Man's Favorite ShapeIn addition to looking silly, the ponytail manages to make the whole thing seem unnatural. Since Mr. Szafranski lists anxiety as one of the emotions he wants his work to elicit, this piece must be considered an unqualified success.

Mr. Szafranski has filled "Prepare to Pay' with objects that depict the slow decay of values he feels were largely hollow to begin with. This dry rot in the framework of American culture manifests itself most graphically in a small piece titled Snow Job. This vaguely house-shaped wall relief has been covered in several cans of the spray snow used to give that Christmasy feel to windows and store displays.

When the artist first applies the snow, the result is fluffy and white, but almost immediately the stuff begins to yellow, contract in on itself, dry up and drop off.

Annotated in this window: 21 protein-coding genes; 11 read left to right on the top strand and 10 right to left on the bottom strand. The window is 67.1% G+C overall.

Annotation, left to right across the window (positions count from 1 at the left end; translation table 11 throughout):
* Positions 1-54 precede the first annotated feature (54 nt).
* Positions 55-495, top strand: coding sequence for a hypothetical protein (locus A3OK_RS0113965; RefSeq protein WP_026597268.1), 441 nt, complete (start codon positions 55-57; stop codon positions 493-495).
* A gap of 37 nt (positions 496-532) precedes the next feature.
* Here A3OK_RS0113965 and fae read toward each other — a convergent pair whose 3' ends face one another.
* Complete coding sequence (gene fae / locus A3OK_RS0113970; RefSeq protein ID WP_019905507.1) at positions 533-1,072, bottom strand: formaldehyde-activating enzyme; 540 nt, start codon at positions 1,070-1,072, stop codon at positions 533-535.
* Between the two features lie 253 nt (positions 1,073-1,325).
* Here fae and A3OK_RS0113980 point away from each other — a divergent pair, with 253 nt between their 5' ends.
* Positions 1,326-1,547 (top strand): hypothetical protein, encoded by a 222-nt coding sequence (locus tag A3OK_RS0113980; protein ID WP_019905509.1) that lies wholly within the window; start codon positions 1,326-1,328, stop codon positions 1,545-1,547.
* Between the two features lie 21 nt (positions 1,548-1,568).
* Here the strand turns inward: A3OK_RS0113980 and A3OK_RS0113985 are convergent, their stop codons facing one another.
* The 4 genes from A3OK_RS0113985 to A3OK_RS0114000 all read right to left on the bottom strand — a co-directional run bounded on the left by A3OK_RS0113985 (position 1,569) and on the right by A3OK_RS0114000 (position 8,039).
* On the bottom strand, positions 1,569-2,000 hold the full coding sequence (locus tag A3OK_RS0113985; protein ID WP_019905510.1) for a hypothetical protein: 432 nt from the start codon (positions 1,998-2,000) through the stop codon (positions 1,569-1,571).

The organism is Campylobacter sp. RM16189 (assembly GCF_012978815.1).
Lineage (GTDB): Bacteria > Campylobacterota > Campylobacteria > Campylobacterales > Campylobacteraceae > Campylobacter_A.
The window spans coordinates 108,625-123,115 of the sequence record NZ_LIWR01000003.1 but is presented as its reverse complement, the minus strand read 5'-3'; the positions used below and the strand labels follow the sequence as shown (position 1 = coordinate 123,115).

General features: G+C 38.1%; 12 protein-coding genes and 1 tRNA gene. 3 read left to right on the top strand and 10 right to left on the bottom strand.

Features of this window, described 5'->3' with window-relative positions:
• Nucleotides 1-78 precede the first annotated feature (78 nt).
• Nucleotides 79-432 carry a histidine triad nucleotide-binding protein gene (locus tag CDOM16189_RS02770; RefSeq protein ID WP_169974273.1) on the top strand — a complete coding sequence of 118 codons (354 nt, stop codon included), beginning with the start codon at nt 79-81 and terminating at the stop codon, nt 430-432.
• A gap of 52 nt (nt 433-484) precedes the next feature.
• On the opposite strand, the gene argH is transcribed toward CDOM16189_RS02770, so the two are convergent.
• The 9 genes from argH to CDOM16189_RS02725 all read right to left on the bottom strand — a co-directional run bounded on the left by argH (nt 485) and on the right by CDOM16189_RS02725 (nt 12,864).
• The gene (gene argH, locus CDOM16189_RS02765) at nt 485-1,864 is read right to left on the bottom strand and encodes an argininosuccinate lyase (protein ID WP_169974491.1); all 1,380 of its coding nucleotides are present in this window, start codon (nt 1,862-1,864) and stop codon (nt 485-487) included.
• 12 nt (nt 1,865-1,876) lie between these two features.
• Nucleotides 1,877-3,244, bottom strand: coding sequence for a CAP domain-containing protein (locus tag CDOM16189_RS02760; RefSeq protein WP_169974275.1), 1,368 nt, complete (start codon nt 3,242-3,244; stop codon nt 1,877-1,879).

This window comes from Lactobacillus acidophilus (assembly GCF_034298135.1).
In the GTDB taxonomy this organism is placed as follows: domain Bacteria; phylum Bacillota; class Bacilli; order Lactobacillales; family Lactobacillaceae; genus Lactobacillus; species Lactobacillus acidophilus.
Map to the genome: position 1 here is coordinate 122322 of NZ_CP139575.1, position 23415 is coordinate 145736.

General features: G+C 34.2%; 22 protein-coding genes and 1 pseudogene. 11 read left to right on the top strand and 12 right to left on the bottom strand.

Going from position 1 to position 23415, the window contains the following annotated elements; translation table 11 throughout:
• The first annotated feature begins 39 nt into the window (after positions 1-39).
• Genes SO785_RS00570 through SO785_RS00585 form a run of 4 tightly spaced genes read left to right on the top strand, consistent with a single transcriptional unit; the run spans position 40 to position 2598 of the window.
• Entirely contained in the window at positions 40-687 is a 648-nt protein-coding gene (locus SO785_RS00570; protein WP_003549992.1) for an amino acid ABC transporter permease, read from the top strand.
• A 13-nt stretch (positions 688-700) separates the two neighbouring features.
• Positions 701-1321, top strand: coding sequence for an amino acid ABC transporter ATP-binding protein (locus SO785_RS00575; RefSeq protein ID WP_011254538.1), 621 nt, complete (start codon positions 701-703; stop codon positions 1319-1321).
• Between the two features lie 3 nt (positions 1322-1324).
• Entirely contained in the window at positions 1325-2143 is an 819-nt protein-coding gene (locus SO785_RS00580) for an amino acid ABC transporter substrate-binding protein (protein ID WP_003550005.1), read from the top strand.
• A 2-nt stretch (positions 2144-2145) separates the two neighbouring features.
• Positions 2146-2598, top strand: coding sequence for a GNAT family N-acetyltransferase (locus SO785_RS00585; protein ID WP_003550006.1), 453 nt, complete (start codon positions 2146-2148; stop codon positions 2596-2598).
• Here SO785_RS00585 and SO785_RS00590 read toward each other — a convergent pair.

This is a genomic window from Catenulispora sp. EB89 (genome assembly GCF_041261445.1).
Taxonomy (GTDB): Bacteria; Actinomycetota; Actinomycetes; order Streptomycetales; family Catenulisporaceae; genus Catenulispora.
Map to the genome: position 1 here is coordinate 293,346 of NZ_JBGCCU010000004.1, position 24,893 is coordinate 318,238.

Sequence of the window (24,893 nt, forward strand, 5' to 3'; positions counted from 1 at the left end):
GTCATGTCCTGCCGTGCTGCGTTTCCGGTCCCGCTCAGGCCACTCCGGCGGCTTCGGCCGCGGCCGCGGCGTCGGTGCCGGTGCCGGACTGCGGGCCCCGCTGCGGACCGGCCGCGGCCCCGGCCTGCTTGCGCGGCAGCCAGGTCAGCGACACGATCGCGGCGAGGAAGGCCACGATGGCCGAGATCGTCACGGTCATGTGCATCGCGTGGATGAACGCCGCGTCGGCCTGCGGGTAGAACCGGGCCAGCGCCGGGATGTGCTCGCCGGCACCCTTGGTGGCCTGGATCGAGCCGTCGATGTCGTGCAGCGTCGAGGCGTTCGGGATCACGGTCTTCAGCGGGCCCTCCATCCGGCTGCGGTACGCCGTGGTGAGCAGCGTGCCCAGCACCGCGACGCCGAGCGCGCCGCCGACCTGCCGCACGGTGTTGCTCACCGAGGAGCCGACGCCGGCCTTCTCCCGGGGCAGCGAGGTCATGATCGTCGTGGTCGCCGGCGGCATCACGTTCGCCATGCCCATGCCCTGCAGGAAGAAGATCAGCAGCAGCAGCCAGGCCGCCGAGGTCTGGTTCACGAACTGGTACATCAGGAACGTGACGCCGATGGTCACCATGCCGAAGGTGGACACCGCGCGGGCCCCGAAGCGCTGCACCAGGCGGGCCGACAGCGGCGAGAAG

But not to worry. Throughout the run of the exhibition, Mr. Szafranski intends to replenish Snow Job periodically. No matter how much crusty trash mounts up on the floor, a few more cans of spray snow can keep the object pretty and white and absolutely false.

Charles Dee Mitchell is a Dallas free-lance writer.

Exhibit information "Prepare to Pay,' recent works by David Szafranski, is on view through March 28 at Gray Matters, 113 N. Haskell. Thursday-Saturday noon-5 p.m., or by appointment. For more information, call 824-7108.

PHOTO(S): Man's Favorite Shape subverts the Superman logo with a ponytail.

Copyright 1992 The Dallas Morning News Company